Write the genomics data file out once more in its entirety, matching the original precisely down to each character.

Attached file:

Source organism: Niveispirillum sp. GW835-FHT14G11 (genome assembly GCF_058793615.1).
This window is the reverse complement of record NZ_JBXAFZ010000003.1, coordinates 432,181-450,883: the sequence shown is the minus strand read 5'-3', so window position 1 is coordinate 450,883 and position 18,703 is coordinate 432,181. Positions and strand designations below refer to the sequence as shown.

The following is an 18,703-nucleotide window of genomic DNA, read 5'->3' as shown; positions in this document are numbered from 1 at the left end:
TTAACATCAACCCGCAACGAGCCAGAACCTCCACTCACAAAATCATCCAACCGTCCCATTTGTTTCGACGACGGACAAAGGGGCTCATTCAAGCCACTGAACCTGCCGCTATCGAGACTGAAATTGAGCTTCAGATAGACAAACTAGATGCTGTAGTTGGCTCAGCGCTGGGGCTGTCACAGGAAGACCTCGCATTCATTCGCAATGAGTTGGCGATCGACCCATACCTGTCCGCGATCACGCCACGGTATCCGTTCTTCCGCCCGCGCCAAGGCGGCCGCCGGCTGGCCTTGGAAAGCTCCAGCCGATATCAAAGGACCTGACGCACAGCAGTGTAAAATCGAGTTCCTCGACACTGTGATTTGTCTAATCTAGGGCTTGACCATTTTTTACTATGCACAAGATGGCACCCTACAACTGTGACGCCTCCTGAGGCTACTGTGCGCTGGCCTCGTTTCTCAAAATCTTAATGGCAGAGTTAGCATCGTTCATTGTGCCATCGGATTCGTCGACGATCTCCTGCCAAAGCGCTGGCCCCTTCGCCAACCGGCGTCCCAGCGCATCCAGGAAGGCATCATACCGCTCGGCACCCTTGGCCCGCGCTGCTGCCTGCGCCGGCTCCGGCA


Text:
Source organism: Niveispirillum sp. GW835-FHT14G11 (genome assembly GCF_058793615.1).
This window is the reverse complement of record NZ_JBXAFZ010000003.1, coordinates 432,181-450,883: the sequence shown is the minus strand read 5'-3', so window position 1 is coordinate 450,883 and position 18,703 is coordinate 432,181. Positions and strand designations below refer to the sequence as shown.

The following is an 18,703-nucleotide window of genomic DNA, read 5'->3' as shown; positions in this document are numbered from 1 at the left end:
TTAACATCAACCCGCAACGAGCCAGAACCTCCACTCACAAAATCATCCAACCGTCCCATTTGTTTCGACGACGGACAAAGGGGCTCATTCAAGCCACTGAACCTGCCGCTATCGAGACTGAAATTGAGCTTCAGATAGACAAACTAGATGCTGTAGTTGGCTCAGCGCTGGGGCTGTCACAGGAAGACCTCGCATTCATTCGCAATGAGTTGGCGATCGACCCATACCTGTCCGCGATCACGCCACGGTATCCGTTCTTCCGCCCGCGCCAAGGCGGCCGCCGGCTGGCCTTGGAAAGCTCCAGCCGATATCAAAGGACCTGACGCACAGCAGTGTAAAATCGAGTTCCTCGACACTGTGATTTGTCTAATCTAGGGCTTGACCATTTTTTACTATGCACAAGATGGCACCCTACAACTGTGACGCCTCCTGAGGCTACTGTGCGCTGGCCTCGTTTCTCAAAATCTTAATGGCAGAGTTAGCATCGTTCATTGTGCCATCGGATTCGTCGACGATCTCCTGCCAAAGCGCTGGCCCCTTCGCCAACCGGCGTCCCAGCGCATCCAGGAAGGCATCATACCGCTCGGCACCCTTGGCCCGCGCTGCTGCCTGCGCCGGCTCCGGCA